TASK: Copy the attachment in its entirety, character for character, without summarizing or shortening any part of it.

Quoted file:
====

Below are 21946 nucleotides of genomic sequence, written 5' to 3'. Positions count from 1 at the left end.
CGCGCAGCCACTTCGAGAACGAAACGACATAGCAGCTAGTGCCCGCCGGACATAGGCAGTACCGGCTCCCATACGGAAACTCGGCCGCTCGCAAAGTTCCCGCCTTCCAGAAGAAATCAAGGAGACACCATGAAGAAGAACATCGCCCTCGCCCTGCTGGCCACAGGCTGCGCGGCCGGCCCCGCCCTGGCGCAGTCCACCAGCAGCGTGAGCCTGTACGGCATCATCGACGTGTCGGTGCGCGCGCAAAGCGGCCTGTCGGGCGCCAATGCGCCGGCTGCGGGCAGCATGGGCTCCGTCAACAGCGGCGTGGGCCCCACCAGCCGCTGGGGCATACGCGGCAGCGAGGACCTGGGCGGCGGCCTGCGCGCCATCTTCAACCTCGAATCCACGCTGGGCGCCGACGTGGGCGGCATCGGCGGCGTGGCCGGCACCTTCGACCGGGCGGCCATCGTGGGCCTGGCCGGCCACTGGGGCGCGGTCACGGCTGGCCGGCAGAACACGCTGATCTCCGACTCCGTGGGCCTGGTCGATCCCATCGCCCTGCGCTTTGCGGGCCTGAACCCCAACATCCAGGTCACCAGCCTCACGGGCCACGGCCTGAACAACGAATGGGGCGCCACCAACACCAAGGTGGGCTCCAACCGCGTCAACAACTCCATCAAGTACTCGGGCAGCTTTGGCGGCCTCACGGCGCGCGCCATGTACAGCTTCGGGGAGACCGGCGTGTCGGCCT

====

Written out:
Below are 21946 nucleotides of genomic sequence, written 5' to 3'. Positions count from 1 at the left end.
CGCGCAGCCACTTCGAGAACGAAACGACATAGCAGCTAGTGCCCGCCGGACATAGGCAGTACCGGCTCCCATACGGAAACTCGGCCGCTCGCAAAGTTCCCGCCTTCCAGAAGAAATCAAGGAGACACCATGAAGAAGAACATCGCCCTCGCCCTGCTGGCCACAGGCTGCGCGGCCGGCCCCGCCCTGGCGCAGTCCACCAGCAGCGTGAGCCTGTACGGCATCATCGACGTGTCGGTGCGCGCGCAAAGCGGCCTGTCGGGCGCCAATGCGCCGGCTGCGGGCAGCATGGGCTCCGTCAACAGCGGCGTGGGCCCCACCAGCCGCTGGGGCATACGCGGCAGCGAGGACCTGGGCGGCGGCCTGCGCGCCATCTTCAACCTCGAATCCACGCTGGGCGCCGACGTGGGCGGCATCGGCGGCGTGGCCGGCACCTTCGACCGGGCGGCCATCGTGGGCCTGGCCGGCCACTGGGGCGCGGTCACGGCTGGCCGGCAGAACACGCTGATCTCCGACTCCGTGGGCCTGGTCGATCCCATCGCCCTGCGCTTTGCGGGCCTGAACCCCAACATCCAGGTCACCAGCCTCACGGGCCACGGCCTGAACAACGAATGGGGCGCCACCAACACCAAGGTGGGCTCCAACCGCGTCAACAACTCCATCAAGTACTCGGGCAGCTTTGGCGGCCTCACGGCGCGCGCCATGTACAGCTTCGGGGAGACCGGCGTGTCGGCCT